Right. So like, how did you discover like this idea of context switching
Paul Guenther: Well, I think I was in the same camp as the vast majority of people. In not knowing what context switching was. I, I guess I found it because I was experiencing it, but I didn't know how to explain it. for, for what I do for work. It's a very like focus for several hours on this one thing. And then, then I have some other smaller tasks associated with it that I can bounce in and out of.
But when I. What I found was like emails and slack messages were just completely exhausting me when I tried to jump back and forth. And at some point I went searching and said like, there's gotta be a better way to do this without completely wearing myself.
JJ Parker: Yeah, it doesn't interest me. Like actually what you said I love, because you kind of had like the self-awareness to understand that that something you were doing was like draining your energy or, Hey, it was like taking a toll on you, which I think like is impressive in of itself.
Paul Guenther: Yeah. Yeah. I mean, at a certain point you just realized you can't focus anymore. Right? You're just mentally wiped.
JJ Parker: I know like between me checking Facebook and Twitter and Instagram, it's exhausting.
Paul Guenther: that's the triple.
JJ Parker: right. I just got a joke, but like we do live in this like highly distractable. Environment, right. Where like all of this stuff is like pulling at our attention all the time. and like technology is like the worst, right.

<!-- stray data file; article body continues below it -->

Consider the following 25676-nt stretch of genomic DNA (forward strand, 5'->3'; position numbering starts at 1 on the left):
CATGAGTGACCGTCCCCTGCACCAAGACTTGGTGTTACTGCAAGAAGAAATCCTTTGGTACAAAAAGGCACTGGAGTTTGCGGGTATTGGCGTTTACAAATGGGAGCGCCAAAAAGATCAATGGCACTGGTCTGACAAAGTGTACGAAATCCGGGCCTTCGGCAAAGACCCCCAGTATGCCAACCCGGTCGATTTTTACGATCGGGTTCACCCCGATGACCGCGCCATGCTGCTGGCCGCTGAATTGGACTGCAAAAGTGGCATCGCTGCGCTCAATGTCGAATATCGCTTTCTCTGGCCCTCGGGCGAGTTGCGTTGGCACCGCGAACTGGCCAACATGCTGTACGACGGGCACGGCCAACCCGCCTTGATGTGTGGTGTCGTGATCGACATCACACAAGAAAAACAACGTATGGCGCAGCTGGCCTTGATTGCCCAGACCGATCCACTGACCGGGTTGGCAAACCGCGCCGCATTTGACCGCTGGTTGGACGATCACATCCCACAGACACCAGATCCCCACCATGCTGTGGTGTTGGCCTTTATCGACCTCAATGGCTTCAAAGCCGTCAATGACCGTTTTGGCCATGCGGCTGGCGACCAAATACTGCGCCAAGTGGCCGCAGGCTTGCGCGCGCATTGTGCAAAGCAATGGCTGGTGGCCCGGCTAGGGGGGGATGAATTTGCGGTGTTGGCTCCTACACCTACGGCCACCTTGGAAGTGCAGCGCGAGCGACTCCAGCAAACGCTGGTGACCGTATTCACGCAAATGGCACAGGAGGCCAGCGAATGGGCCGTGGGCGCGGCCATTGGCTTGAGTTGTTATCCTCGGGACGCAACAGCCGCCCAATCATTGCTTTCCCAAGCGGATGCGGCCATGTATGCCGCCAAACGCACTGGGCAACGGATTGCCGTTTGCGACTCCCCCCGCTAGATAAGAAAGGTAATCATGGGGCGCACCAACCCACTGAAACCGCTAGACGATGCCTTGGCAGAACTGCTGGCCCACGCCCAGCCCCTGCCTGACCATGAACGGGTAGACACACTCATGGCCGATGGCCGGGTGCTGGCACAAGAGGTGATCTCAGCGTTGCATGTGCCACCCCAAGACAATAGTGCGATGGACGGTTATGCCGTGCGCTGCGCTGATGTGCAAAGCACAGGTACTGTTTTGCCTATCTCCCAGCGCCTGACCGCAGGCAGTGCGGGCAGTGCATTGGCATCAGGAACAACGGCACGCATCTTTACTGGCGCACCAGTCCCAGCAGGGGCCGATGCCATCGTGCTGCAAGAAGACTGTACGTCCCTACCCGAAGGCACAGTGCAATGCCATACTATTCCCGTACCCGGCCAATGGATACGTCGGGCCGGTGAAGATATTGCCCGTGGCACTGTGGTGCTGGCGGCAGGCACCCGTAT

It's just constantly like trying to get you to pay attention to it. Right. the other thing you said that I think is, amazing and, completely remarkable is like, Like you started researching this topic, figuring out what sort of work style gives you energy. But also like what I heard was like makes you more productive, which by the way, I love, because that's pretty helpful to our organization.
So thank you. but this idea. Like you want to be more productive, right? You want to be better at what you're doing and the distractions we're taking away from, from that
Paul Guenther: yeah, for sure. And, to give some credit, I was sort of pushed into it. Right? my, my, my role at work kind of changed to where I was taking on new things and. I think for me that really necessitated, the other aspects here that we're talking about, like the awareness and, the, the desire for productivity and efficiency, because I was very quickly feeling overloaded and couldn't keep up.